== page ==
Sunday, March 10, 2013

Briefing on Capitol Hill

The National Commission on Physician Payment Reform released a report March 4th on Capitol Hill detailing sweeping recommendations aimed at reining in health spending and improving quality of care by eliminating the fee-for-service model by the end of the decade.  

The Society of General Internal Medicine recognizing that the way physicians are paid drives the high level of spending convened the Commission last March. This independent Commission was funded in part by the Robert Wood Johnson Foundation and the California Healthcare Foundation. Physicians from a variety of specialties, public and private sector leaders, consumer advocates, and health policy experts took part in the discussions.

The Commission was chaired by former Robert Wood Johnson Foundation President Steven A. Schroeder, M.D., and former Senator Majority leader Bill Frist, M.D. As Senator Frist emphasized, “Payment reform is not a partisan issue—it is an American issue so we have to pull together.  We can’t control runaway medical spending without changing how doctors are paid. Since we all want to get the most from our healthcare dollars, we need to rethink the way that we are going to pay for healthcare.”

Dr. Schroeder, currently Professor of Health and Health Care at the University of California, San Francisco said, “The way we pay doctors is profoundly flawed. We need to move rapidly away from fee-for- service and embrace new ways of paying doctors to encourage cost-effective, high quality care.”

The Commission recommends that the Sustainable Growth Rate (SGR) be eliminated. The SGR was originally included in the 1997 Balanced Budget Act to enable Congress to control the growth of physician reimbursement under Medicare. It basically pegs payment for physicians’ services to the growth of GDP.  If the cumulative rate of spending for physicians’ services under Medicare exceeds the target SGR in a given year, then payments for physician services the following year are to be reduced and vice-versa.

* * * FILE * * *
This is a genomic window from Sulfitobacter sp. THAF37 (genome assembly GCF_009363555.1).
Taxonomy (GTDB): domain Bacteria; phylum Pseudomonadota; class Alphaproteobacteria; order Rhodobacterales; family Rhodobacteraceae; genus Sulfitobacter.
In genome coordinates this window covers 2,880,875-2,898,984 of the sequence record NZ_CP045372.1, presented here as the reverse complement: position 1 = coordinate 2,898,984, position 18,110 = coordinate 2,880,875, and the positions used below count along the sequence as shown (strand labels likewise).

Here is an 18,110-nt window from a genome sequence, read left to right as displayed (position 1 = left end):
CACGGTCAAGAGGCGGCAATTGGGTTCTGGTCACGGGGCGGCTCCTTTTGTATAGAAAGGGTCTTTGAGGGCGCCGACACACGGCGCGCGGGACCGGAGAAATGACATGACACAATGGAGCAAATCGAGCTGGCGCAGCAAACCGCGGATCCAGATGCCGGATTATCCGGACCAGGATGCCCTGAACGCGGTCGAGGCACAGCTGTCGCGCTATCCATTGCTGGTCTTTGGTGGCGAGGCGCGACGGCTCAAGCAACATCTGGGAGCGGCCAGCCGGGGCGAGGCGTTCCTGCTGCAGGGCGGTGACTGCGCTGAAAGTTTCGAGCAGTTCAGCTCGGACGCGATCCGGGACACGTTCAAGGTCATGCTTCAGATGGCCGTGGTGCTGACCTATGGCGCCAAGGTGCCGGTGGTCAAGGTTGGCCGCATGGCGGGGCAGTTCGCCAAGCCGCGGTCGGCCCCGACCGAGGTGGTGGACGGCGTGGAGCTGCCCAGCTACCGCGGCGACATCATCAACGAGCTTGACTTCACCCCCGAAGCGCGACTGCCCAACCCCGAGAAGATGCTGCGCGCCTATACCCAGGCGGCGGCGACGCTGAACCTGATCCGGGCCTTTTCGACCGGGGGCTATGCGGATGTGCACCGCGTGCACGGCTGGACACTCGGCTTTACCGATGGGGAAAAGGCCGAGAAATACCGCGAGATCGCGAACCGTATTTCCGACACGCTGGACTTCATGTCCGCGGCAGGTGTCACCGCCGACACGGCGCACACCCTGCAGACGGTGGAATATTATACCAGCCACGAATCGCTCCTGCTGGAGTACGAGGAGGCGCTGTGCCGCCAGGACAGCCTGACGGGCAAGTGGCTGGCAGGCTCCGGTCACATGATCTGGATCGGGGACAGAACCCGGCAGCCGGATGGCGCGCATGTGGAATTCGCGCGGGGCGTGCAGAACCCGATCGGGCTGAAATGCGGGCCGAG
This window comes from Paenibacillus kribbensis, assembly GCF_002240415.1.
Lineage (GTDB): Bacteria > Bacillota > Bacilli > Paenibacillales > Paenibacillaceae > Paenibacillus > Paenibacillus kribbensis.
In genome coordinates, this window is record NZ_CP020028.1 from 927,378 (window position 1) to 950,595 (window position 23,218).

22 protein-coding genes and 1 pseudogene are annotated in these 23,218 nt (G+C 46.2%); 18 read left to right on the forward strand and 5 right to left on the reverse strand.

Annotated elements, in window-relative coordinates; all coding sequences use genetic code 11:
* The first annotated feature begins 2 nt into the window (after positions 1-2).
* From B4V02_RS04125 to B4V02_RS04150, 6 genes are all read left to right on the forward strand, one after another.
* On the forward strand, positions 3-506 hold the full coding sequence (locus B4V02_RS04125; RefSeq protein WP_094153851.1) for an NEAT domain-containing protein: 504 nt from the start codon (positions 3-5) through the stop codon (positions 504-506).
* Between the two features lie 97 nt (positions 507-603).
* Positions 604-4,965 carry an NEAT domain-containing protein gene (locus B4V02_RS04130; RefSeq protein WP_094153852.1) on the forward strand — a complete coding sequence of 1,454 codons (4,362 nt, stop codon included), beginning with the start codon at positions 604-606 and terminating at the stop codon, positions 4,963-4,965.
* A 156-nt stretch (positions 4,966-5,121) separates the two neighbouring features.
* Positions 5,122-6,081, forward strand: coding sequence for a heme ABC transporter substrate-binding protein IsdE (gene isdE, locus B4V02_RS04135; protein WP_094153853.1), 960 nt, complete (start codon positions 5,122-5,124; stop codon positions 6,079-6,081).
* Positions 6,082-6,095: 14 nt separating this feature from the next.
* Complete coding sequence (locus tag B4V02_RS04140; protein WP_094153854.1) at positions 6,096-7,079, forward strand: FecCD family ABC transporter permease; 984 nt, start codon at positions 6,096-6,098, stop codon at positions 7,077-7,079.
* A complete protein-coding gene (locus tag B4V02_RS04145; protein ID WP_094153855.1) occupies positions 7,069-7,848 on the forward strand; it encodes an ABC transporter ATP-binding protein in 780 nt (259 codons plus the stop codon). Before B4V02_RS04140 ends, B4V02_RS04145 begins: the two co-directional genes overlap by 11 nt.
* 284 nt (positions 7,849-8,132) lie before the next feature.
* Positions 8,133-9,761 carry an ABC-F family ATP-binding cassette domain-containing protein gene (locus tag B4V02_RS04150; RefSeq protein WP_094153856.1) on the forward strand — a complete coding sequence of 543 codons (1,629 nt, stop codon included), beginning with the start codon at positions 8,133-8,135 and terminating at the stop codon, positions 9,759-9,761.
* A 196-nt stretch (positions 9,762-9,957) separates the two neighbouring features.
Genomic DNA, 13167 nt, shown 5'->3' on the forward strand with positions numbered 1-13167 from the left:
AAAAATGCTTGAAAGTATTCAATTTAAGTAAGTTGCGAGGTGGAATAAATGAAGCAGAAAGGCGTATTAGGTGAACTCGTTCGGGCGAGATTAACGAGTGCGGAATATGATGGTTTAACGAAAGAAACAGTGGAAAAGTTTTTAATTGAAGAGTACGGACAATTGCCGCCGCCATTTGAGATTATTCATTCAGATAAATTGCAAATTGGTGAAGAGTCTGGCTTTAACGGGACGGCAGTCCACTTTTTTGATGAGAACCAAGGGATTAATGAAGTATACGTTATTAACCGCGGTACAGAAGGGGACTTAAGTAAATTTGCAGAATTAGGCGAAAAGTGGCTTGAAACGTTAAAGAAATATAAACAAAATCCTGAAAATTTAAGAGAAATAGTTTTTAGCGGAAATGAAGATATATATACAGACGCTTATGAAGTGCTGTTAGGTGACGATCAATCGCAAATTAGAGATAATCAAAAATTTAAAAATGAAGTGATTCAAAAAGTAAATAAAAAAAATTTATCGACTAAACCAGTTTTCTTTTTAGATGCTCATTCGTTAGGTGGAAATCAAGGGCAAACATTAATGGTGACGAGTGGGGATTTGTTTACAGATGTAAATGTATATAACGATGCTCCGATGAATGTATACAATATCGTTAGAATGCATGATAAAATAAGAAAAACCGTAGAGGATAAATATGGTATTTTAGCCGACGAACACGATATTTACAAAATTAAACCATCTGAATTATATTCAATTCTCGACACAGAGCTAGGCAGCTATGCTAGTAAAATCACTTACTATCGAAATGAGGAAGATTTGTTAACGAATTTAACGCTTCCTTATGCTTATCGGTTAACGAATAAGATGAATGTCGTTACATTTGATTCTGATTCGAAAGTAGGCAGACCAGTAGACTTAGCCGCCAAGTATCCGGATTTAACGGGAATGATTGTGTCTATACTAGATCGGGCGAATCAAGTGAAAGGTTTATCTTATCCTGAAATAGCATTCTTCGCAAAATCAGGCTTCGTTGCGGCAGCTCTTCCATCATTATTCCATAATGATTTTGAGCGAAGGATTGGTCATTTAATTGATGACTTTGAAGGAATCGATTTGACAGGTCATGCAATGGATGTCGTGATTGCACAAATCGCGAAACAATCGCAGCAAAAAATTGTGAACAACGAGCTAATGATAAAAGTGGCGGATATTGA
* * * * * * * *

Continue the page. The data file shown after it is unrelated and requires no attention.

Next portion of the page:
Every year when payments for physicians’ services have exceeded the SGR, Congress has had to step in to prevent cuts in payments for physicians. This has been called the “doc-fix” and has taken place 15 times over the past decade.

The Commission wants the repeal of the SGR to be paid with cost savings from the Medicare program as a whole, including both cuts to physician payments and reductions in inappropriate utilization of Medicare services.

In another SGR action on Capitol Hill, legislation was recently introduced related to the elimination of the SGR. Representative Allyson Schwartz (D-PA) and Joe Heck, (R-NV) introduced the “Medicare Physician Payment Innovation Act”. The bipartisan legislation would permanently repeal the SGR formula and work towards reforming the Medicare payment and delivery system.

After a year of deliberation, the Commission adopted 12 recommendations for reforming physician payment. Initial steps include fast tracking new models of care such as accountable care organizations and patient-centered medical homes.

Specifically, some of the other recommendations call for adopting bundled payments for patients with multiple chronic conditions, call for fee-for-service contracts to incorporate quality metrics into the negotiated reimbursement rates,  seeks to eliminate higher payments for facility-based services that can be performed in lower cost settings, encourages small practices with fewer than five providers to form virtual relationships and share resources, and fixed payments should only focus on areas where potential exists for cost savings and higher quality..

A discussion took place at the briefing with the following panelists:

·        JudyAnn Bigby, MD. former Secretary of the Executive Office of Health and Human Services for the Commonwealth of Massachusetts
·        Troyen A. Brennan, M.D., Executive Vice President and Chief Medical Officer at CVS Caremark
·        Kavita Patel, M.D., Economic Studies Fellow and Managing Director for Clinical Transformation and Delivery, at the Engelberg Center for Health Care Reform at the Brookings Institution
·        Steven E Weinberger, M.D., Executive Vice President and CEO for the American College of Physicians

The panelists agreed that basically, the report maps out a timeline and roadmap for the future so that doctors will have some idea of what to expect, explains that one size does not fit all especially for doctors in small practices, emphasizes the team approach to care, pays more attention to quality and outcomes, and puts more emphasis prevention and wellness.

To download the full report, go to